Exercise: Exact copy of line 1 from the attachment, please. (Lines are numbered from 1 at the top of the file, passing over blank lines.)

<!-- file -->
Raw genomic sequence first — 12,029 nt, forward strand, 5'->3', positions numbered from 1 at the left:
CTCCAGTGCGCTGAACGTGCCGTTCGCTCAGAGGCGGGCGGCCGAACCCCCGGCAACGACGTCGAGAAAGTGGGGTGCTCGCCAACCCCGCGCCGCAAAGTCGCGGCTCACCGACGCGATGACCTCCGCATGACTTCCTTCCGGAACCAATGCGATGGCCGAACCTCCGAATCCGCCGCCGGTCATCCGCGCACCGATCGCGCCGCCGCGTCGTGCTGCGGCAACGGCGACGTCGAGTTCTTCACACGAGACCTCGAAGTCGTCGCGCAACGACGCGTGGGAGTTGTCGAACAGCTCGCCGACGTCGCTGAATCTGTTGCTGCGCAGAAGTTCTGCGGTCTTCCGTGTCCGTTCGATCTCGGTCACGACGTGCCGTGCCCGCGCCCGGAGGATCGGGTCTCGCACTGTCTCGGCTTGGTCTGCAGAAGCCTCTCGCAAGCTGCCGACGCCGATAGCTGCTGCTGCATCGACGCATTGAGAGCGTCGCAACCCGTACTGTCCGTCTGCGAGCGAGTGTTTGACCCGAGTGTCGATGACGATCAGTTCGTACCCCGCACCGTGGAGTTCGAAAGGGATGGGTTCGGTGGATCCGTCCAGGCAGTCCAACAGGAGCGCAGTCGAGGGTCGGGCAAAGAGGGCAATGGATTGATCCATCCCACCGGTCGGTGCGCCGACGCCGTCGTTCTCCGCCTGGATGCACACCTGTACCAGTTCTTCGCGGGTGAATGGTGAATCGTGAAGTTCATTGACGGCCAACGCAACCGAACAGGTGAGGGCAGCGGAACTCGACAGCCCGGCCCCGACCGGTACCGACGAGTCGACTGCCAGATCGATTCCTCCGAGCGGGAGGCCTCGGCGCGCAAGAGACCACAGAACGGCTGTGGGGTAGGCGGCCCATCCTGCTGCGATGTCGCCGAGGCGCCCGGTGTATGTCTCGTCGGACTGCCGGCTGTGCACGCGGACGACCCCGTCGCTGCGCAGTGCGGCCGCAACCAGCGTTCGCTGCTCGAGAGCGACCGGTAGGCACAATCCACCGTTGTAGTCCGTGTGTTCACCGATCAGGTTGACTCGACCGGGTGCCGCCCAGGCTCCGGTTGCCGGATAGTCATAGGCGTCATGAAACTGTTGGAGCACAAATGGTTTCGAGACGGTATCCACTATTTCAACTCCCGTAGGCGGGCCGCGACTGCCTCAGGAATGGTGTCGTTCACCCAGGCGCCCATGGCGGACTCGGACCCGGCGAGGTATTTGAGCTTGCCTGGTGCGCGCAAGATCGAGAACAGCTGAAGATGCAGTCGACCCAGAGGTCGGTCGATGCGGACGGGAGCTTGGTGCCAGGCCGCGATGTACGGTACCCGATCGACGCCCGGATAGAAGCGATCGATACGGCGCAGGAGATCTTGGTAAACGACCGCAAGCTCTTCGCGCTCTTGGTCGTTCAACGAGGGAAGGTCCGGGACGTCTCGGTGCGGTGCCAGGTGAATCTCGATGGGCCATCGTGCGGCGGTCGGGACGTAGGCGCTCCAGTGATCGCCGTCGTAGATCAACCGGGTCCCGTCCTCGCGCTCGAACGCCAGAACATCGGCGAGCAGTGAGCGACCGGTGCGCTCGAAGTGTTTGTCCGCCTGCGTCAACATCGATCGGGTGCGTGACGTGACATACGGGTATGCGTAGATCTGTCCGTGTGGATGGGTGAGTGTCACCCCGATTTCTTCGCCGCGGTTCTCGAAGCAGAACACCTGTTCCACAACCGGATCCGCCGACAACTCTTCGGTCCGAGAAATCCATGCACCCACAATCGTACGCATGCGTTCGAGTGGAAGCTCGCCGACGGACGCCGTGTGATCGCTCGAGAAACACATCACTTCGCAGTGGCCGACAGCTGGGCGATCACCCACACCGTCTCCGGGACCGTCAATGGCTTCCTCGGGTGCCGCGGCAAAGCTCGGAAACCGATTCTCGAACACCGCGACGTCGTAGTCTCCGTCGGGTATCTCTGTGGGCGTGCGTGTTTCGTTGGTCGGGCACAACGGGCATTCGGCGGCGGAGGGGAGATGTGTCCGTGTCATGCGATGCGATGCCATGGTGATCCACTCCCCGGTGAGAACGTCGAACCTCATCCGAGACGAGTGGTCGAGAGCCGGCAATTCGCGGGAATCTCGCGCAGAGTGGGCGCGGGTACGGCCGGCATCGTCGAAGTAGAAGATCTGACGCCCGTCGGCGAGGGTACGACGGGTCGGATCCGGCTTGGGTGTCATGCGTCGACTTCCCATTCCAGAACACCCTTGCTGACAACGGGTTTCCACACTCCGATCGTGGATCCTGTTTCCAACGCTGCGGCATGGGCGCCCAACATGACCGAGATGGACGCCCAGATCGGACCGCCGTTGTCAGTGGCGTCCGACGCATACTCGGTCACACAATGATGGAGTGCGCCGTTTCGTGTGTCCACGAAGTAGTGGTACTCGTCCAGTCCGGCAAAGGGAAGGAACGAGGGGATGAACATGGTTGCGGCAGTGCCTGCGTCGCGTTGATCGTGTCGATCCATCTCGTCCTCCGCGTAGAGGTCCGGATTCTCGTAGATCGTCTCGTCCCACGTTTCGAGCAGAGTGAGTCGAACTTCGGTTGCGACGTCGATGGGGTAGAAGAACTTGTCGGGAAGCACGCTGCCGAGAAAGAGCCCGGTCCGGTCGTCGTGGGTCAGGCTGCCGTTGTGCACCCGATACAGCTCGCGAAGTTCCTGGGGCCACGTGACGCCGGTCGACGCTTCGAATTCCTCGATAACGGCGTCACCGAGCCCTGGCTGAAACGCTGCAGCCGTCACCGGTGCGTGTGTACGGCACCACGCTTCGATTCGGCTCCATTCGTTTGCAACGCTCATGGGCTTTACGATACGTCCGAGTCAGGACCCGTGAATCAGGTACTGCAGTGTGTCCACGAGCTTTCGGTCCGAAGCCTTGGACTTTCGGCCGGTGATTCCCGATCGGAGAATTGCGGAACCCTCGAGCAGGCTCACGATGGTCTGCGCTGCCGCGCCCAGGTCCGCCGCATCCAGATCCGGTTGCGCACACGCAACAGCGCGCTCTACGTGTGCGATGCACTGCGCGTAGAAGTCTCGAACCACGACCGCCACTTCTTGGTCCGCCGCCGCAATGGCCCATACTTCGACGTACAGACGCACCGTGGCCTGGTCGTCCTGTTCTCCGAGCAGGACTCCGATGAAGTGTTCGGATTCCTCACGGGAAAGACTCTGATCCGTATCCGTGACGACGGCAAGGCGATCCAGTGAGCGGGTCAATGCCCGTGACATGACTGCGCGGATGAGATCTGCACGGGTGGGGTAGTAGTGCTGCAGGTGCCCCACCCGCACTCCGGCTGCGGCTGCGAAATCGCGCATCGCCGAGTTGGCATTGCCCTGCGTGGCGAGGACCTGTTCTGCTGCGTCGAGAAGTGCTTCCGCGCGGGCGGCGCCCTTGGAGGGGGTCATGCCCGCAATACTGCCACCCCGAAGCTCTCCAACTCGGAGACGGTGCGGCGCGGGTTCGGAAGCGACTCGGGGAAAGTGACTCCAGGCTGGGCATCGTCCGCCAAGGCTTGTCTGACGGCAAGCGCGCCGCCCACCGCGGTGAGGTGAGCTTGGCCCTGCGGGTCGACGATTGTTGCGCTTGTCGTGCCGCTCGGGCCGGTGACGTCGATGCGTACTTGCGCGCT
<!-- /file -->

Raw genomic sequence first — 12,029 nt, forward strand, 5'->3', positions numbered from 1 at the left: